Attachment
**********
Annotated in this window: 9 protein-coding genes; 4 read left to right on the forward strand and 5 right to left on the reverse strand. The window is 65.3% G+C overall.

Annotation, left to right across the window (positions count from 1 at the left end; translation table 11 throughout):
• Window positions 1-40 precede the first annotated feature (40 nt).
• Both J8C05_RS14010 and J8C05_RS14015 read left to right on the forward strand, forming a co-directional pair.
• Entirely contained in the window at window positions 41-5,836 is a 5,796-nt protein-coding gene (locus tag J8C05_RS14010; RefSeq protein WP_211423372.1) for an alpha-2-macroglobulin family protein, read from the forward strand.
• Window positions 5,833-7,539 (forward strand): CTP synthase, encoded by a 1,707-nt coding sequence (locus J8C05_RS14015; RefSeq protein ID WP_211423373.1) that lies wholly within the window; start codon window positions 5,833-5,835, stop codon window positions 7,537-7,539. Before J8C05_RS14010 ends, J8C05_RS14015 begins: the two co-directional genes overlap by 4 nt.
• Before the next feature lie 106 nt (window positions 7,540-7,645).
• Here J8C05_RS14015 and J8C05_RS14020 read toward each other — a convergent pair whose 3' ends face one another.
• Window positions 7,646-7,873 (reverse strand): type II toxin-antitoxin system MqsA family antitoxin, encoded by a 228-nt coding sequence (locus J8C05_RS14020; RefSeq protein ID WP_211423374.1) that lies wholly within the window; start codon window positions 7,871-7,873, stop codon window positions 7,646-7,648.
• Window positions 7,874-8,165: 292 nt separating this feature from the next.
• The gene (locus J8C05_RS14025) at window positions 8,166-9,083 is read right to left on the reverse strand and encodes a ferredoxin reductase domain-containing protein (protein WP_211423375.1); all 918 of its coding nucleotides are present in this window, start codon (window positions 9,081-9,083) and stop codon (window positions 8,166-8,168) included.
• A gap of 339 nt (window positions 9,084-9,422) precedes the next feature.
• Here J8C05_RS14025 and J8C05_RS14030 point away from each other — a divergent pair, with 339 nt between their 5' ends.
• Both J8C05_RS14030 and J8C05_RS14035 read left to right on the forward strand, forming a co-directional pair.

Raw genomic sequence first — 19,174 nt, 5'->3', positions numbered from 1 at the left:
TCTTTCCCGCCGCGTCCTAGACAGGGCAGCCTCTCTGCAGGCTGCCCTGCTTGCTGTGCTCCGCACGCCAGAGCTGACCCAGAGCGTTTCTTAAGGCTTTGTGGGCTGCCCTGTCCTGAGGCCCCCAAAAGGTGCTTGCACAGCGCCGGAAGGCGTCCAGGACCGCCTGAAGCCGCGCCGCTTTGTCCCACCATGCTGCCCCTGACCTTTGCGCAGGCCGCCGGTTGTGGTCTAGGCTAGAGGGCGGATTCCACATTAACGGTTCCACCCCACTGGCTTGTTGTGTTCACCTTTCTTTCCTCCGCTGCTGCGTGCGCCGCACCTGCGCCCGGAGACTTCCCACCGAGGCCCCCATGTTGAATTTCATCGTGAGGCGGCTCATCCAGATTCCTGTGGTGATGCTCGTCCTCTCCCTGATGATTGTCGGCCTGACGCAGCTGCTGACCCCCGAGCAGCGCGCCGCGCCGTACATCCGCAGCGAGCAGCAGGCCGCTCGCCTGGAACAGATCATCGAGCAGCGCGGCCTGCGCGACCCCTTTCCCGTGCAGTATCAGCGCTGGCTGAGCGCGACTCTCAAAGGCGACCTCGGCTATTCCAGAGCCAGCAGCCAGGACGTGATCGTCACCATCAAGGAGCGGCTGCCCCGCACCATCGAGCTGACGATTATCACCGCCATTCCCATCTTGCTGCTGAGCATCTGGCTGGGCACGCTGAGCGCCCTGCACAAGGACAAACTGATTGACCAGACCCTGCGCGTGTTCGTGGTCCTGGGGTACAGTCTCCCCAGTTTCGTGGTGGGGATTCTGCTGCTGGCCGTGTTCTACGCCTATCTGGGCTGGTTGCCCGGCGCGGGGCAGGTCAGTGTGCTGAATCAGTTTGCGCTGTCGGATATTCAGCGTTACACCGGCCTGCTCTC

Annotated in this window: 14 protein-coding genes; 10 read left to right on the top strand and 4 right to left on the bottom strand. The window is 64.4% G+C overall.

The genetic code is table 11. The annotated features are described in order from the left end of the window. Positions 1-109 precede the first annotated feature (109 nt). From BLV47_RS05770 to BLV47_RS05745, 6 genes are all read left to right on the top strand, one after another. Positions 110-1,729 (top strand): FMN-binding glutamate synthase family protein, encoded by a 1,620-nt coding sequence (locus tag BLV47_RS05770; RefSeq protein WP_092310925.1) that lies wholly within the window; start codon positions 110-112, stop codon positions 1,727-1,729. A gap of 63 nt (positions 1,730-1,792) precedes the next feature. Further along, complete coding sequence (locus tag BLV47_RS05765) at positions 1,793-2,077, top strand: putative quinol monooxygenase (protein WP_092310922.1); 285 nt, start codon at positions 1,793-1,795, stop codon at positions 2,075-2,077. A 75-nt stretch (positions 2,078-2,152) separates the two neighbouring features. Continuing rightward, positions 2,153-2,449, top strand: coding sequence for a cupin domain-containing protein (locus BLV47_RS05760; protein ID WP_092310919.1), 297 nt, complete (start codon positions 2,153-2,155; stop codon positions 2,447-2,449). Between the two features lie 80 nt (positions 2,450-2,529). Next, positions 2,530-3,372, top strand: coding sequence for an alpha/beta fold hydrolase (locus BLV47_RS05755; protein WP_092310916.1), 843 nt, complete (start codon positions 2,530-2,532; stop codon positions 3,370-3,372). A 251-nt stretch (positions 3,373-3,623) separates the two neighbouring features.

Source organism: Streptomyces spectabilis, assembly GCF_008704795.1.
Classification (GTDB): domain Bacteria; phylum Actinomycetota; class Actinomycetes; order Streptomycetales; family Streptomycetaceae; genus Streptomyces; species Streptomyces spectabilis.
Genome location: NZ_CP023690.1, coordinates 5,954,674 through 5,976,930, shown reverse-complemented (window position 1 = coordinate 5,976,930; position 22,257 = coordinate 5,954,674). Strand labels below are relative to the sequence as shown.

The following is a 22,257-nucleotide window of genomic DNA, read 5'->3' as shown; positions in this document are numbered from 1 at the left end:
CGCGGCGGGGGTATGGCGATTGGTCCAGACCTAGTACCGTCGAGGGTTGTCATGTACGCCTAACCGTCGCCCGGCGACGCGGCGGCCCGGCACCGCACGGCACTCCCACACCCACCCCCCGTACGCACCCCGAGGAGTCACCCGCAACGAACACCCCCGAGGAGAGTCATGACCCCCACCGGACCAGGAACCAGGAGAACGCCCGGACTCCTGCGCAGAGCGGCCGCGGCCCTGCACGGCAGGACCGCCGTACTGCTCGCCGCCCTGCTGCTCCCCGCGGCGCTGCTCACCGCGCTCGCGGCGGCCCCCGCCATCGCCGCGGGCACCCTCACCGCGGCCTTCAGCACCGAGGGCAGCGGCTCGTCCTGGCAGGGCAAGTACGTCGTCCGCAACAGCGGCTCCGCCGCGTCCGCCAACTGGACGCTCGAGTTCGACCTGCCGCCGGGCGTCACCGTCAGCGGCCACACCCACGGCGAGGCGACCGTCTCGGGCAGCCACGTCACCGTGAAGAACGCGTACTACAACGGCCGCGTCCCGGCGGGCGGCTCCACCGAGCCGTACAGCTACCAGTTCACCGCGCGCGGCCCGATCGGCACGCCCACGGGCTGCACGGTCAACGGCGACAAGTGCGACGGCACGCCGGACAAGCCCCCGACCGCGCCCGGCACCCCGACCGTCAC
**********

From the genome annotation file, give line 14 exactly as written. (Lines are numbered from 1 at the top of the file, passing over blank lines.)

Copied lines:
• Both J8C05_RS14030 and J8C05_RS14035 read left to right on the forward strand, forming a co-directional pair.